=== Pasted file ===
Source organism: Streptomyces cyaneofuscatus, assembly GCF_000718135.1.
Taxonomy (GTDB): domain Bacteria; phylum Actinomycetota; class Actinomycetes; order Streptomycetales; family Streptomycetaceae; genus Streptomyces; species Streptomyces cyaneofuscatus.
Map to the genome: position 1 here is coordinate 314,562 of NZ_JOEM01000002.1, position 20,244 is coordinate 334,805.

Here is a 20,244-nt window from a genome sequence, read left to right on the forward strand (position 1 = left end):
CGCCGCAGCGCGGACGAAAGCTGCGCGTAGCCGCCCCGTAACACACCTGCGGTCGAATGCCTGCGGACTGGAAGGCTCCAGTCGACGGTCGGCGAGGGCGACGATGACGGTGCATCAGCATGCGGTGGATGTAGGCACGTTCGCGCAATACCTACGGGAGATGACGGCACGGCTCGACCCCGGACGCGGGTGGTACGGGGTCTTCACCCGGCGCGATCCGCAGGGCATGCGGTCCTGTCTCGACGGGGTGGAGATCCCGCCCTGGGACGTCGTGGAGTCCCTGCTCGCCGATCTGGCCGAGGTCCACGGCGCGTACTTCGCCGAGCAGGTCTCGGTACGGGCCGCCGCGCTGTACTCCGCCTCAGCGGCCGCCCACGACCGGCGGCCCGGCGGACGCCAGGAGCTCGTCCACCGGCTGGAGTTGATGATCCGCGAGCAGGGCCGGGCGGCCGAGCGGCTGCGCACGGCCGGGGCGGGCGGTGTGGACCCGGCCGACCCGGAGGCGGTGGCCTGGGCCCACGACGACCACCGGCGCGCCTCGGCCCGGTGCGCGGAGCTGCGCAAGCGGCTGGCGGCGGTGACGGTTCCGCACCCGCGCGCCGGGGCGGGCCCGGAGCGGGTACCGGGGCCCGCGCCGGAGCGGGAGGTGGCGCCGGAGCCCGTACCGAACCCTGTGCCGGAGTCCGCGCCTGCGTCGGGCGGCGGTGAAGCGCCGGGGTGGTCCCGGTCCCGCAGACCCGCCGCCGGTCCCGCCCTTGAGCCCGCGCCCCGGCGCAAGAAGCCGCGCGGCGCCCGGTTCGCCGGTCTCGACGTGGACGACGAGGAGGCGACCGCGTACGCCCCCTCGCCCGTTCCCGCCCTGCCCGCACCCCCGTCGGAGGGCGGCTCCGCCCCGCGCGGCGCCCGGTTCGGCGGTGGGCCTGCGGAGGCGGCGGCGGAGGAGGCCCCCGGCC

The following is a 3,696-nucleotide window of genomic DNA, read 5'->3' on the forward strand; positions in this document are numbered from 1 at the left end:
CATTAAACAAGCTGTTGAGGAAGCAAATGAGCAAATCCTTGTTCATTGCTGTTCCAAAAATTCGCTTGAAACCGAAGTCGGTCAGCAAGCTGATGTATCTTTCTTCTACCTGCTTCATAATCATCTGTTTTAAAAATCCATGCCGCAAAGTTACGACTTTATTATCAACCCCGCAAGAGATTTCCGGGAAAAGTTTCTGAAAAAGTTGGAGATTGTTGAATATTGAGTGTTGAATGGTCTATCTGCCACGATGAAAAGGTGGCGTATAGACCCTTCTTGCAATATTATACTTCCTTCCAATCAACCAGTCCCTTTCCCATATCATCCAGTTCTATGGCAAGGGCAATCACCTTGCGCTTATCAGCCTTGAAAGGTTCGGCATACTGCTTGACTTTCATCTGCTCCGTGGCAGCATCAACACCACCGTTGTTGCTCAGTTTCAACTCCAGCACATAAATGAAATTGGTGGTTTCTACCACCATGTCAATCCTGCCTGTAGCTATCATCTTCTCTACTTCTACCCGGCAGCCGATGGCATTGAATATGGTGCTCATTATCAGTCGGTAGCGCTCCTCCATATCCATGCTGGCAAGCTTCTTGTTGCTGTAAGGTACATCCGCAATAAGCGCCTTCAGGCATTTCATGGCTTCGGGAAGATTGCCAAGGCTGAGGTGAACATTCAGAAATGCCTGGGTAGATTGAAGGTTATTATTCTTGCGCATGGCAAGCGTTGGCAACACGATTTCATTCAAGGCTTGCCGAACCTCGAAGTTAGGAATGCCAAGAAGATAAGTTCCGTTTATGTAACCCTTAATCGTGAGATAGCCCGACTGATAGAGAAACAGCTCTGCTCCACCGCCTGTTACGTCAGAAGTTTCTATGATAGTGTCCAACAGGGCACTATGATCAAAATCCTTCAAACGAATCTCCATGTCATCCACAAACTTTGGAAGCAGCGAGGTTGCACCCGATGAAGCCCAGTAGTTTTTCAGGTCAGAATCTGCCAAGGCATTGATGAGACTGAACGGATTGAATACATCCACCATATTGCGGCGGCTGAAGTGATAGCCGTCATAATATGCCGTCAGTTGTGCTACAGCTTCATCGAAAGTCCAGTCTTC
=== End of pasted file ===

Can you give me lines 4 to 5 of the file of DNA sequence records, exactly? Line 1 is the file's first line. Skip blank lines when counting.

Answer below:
Here is a 20,244-nt window from a genome sequence, read left to right on the forward strand (position 1 = left end):
CGCCGCAGCGCGGACGAAAGCTGCGCGTAGCCGCCCCGTAACACACCTGCGGTCGAATGCCTGCGGACTGGAAGGCTCCAGTCGACGGTCGGCGAGGGCGACGATGACGGTGCATCAGCATGCGGTGGATGTAGGCACGTTCGCGCAATACCTACGGGAGATGACGGCACGGCTCGACCCCGGACGCGGGTGGTACGGGGTCTTCACCCGGCGCGATCCGCAGGGCATGCGGTCCTGTCTCGACGGGGTGGAGATCCCGCCCTGGGACGTCGTGGAGTCCCTGCTCGCCGATCTGGCCGAGGTCCACGGCGCGTACTTCGCCGAGCAGGTCTCGGTACGGGCCGCCGCGCTGTACTCCGCCTCAGCGGCCGCCCACGACCGGCGGCCCGGCGGACGCCAGGAGCTCGTCCACCGGCTGGAGTTGATGATCCGCGAGCAGGGCCGGGCGGCCGAGCGGCTGCGCACGGCCGGGGCGGGCGGTGTGGACCCGGCCGACCCGGAGGCGGTGGCCTGGGCCCACGACGACCACCGGCGCGCCTCGGCCCGGTGCGCGGAGCTGCGCAAGCGGCTGGCGGCGGTGACGGTTCCGCACCCGCGCGCCGGGGCGGGCCCGGAGCGGGTACCGGGGCCCGCGCCGGAGCGGGAGGTGGCGCCGGAGCCCGTACCGAACCCTGTGCCGGAGTCCGCGCCTGCGTCGGGCGGCGGTGAAGCGCCGGGGTGGTCCCGGTCCCGCAGACCCGCCGCCGGTCCCGCCCTTGAGCCCGCGCCCCGGCGCAAGAAGCCGCGCGGCGCCCGGTTCGCCGGTCTCGACGTGGACGACGAGGAGGCGACCGCGTACGCCCCCTCGCCCGTTCCCGCCCTGCCCGCACCCCCGTCGGAGGGCGGCTCCGCCCCGCGCGGCGCCCGGTTCGGCGGTGGGCCTGCGGAGGCGGCGGCGGAGGAGGCCCCCGGCC